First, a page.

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What are non-metallic inclusions and how do you avoid them?

 
Non-metallic inclusions are the most common cause of casting defects. They are not, however, a homogenous group. This blog looks at some of the most common types and causes of inclusions when casting ductile cast iron, steel and aluminium alloys. We also consider some of the methods available to prevent them.  
 

A general introduction to non-metallic inclusions

For a more detailed discussion of non-metallic inclusions, check out the recent article Non-metallic inclusions in ductile cast iron, steel and aluminium castings by Dr Wolfram Stets, Foseco International Technology Manager Metal Treatment.

 

It’s also important to note that non-metallic inclusions can be introduced throughout the casting process, which can make identifying the source of an inclusion defect a complicated matter. Fortunately there are now a range of solutions available to the foundry that help ensure both the cleanliness of a melt when it leaves the furnace, and that it remains so along the complete casting flowsheet – right to the point of solidification.

 

Dross defect in ductile cast iron

Some common non-metallic inclusions

Sand inclusions are exogenous inclusions. Formed when particles of the moulding sand dislodges into the melt, they can account for between 30% and 40% of rejected castings in application that utilize sand moulds (e.g., in ductile cast iron and cast steel) and. Moulding sand can also act as a carrier of other contaminants that may form inclusions. Sand inclusions are also problematic because they occur at the final stage of casting: as the melt is poured and solidifies in the mould. This makes it essential to adopt good mould making practices.

Slag inclusions are caused by contact between the melt surface and ambient air. They are particularly common in ductile cast iron, since slag formation is an inevitable result of nodularisation. It is therefore important to follow best practices to control slag formation and separate it from the melt, to ensure slag and dross defects are not present in the final casting. This might include the use of slag coagulants or melt filtration.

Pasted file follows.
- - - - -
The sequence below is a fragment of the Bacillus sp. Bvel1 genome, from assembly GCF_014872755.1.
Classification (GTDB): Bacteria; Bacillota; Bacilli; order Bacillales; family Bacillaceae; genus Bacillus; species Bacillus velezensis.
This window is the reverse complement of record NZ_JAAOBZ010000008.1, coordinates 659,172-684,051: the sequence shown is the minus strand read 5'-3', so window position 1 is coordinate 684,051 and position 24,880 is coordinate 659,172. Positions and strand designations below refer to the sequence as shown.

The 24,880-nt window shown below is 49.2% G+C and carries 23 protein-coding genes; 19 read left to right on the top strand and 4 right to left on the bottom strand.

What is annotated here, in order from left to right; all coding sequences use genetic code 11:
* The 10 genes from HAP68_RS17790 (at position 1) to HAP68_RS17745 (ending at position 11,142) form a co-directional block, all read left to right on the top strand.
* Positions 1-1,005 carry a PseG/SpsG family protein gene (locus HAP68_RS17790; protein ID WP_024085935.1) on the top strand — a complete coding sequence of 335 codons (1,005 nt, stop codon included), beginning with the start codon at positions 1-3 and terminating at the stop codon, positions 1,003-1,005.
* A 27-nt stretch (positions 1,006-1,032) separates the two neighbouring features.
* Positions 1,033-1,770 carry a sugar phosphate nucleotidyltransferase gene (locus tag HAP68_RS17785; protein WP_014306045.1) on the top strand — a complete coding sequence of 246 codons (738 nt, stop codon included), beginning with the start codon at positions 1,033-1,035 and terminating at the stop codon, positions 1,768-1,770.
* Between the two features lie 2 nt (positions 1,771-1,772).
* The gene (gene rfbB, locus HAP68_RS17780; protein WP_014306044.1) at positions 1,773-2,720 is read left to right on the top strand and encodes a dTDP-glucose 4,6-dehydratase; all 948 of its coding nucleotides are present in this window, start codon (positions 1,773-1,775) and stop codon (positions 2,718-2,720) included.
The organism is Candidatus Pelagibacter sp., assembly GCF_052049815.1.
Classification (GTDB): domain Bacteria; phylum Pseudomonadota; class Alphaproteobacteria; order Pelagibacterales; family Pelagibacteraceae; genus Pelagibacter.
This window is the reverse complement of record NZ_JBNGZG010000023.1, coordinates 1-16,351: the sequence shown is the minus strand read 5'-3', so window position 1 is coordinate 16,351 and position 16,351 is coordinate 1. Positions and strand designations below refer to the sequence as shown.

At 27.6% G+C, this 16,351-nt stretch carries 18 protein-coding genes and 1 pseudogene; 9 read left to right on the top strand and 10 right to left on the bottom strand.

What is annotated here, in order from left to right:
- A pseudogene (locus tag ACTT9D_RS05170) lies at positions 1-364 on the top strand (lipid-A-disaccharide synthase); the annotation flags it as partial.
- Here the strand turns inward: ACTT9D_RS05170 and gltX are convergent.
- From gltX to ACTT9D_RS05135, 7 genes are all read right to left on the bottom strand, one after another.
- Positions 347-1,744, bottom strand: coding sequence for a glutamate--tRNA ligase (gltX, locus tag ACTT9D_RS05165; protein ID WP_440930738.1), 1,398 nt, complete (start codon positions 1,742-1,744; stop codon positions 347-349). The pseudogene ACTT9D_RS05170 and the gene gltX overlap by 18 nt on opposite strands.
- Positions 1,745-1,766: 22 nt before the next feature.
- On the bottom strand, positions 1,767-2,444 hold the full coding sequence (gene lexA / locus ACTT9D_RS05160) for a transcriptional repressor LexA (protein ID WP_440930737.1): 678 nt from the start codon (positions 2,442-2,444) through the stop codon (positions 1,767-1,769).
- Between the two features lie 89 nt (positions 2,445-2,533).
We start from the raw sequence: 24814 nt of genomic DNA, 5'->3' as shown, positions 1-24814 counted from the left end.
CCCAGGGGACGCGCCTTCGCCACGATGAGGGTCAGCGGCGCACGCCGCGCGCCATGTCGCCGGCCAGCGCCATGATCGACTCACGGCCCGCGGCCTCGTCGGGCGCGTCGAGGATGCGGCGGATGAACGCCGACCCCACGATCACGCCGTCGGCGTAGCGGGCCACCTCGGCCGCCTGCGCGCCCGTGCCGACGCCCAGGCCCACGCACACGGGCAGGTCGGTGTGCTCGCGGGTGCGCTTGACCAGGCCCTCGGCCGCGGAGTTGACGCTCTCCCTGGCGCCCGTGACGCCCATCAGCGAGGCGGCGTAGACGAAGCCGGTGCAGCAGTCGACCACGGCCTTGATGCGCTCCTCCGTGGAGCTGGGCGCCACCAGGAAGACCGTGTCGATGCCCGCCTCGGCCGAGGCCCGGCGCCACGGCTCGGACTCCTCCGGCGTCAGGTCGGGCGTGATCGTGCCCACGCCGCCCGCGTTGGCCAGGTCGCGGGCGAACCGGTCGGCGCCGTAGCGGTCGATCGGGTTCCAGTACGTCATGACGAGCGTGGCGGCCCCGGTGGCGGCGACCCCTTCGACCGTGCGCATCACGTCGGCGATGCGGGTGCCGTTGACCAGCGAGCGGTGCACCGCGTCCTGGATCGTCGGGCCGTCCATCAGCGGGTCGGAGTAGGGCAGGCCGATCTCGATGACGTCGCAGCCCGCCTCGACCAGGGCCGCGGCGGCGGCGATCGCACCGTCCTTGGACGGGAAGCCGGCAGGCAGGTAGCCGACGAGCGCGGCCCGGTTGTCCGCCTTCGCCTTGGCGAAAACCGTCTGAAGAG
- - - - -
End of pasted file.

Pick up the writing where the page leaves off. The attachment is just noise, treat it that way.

Slag inclusions also occur in cast steel, where they are caused by the reaction of elements in the melt with high affinity to oxygen with the oxygen in the ambient air. Inclusions may also be formed by reaction products of refractory lining and metallurgical slag.

Endogenous non-metallic inclusions mainly comprise compounds of oxygen (in cast steel and aluminium), sulphur and nitrogen (in cast steel). It is not possible to avoid the chemical reactions that produce these compounds; the focus is therefore on measures to minimise the quantity of these compounds that end up in the final casting as inclusions. This includes controlling the formation of these compounds (e.g., clean input materials, melt treatment, pouring shrouds), while ensuring the removal of any that have formed in the melt before pouring (e.g., filtration, slag coagulation).

 

 

Why control non-metallic inclusions? 

Adopting best practices to minimise non-metallic inclusions brings a range of benefits. These include:

  • Improved casting quality
  • Improved casting yield
  • Reduced clean-up costs
  • Shorter lead times

There is also an environmental benefit that results from improved energy and materials efficiency. These benefits combine to offer the foundry a competitive edge over competitors who do not so effectively control non-metallic inclusions.

As this brief treatment of the topic has shown, however, the battle against non-metallic inclusions is multifaceted and requires a keen insight not only into the complete foundry process but the unique conditions of the casting application in question. For tailored advice on improving your foundry process, contact our expert team.

Free white paper

Learn more about improving casting quality in steel casting applications in our white paper Casting clean: today’s solutions and opportunities. This paper cuts through the noise and brings clarity to the clean steel debate: an overview of common casting defects is followed by a detailed review of the technologies currently on offer to reduce casting defects and improve cast quality at each stage of the steel casting process.